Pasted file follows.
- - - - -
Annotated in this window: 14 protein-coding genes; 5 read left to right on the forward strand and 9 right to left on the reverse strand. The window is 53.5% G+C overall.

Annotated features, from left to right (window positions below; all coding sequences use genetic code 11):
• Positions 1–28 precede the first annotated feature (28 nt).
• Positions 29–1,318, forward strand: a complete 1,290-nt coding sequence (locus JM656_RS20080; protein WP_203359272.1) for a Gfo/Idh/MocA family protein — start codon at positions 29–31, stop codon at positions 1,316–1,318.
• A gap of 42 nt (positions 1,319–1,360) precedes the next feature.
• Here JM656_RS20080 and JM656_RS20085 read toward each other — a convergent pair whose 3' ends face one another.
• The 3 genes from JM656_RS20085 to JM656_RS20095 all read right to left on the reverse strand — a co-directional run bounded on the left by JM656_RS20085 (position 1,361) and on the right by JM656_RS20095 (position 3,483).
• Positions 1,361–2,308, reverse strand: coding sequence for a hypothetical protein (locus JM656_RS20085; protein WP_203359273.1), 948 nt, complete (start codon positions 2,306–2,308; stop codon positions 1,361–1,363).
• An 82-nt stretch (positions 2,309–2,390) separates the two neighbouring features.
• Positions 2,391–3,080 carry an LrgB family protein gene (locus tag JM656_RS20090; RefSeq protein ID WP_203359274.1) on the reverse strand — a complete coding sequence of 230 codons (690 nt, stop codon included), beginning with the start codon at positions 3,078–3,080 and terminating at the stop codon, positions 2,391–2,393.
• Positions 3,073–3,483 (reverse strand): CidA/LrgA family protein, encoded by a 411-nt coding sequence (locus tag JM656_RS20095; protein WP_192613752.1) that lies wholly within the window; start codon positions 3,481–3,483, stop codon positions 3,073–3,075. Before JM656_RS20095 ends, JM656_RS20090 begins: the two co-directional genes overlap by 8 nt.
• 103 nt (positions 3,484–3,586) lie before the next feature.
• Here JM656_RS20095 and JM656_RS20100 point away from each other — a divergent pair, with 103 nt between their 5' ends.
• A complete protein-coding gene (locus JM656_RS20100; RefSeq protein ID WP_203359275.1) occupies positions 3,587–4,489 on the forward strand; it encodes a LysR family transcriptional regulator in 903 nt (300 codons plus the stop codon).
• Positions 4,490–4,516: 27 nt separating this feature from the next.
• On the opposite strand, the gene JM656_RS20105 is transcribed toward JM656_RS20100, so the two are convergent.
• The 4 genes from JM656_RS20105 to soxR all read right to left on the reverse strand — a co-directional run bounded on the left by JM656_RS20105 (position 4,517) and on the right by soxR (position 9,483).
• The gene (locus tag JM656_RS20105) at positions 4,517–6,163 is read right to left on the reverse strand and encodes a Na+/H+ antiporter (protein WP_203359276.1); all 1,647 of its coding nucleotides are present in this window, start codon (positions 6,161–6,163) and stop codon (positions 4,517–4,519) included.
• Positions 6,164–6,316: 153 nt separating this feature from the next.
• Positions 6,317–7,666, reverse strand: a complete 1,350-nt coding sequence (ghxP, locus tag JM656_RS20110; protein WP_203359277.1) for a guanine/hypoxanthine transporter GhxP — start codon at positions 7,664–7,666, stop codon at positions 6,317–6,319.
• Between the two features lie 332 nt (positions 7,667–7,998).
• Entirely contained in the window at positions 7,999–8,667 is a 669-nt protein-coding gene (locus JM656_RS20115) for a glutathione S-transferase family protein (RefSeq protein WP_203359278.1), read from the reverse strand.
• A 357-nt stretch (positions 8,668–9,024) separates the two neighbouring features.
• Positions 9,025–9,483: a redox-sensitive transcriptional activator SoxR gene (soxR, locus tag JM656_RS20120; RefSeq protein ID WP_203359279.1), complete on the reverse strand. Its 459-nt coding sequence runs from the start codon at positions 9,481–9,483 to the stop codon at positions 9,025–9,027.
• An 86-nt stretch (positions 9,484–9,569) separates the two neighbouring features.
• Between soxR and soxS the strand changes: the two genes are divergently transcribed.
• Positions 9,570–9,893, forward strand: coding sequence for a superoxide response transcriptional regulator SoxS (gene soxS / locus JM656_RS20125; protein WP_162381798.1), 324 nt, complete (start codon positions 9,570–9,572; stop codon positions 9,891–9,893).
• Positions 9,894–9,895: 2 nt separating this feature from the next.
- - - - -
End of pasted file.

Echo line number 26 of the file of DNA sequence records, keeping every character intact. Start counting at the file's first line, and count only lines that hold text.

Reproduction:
• Between soxR and soxS the strand changes: the two genes are divergently transcribed.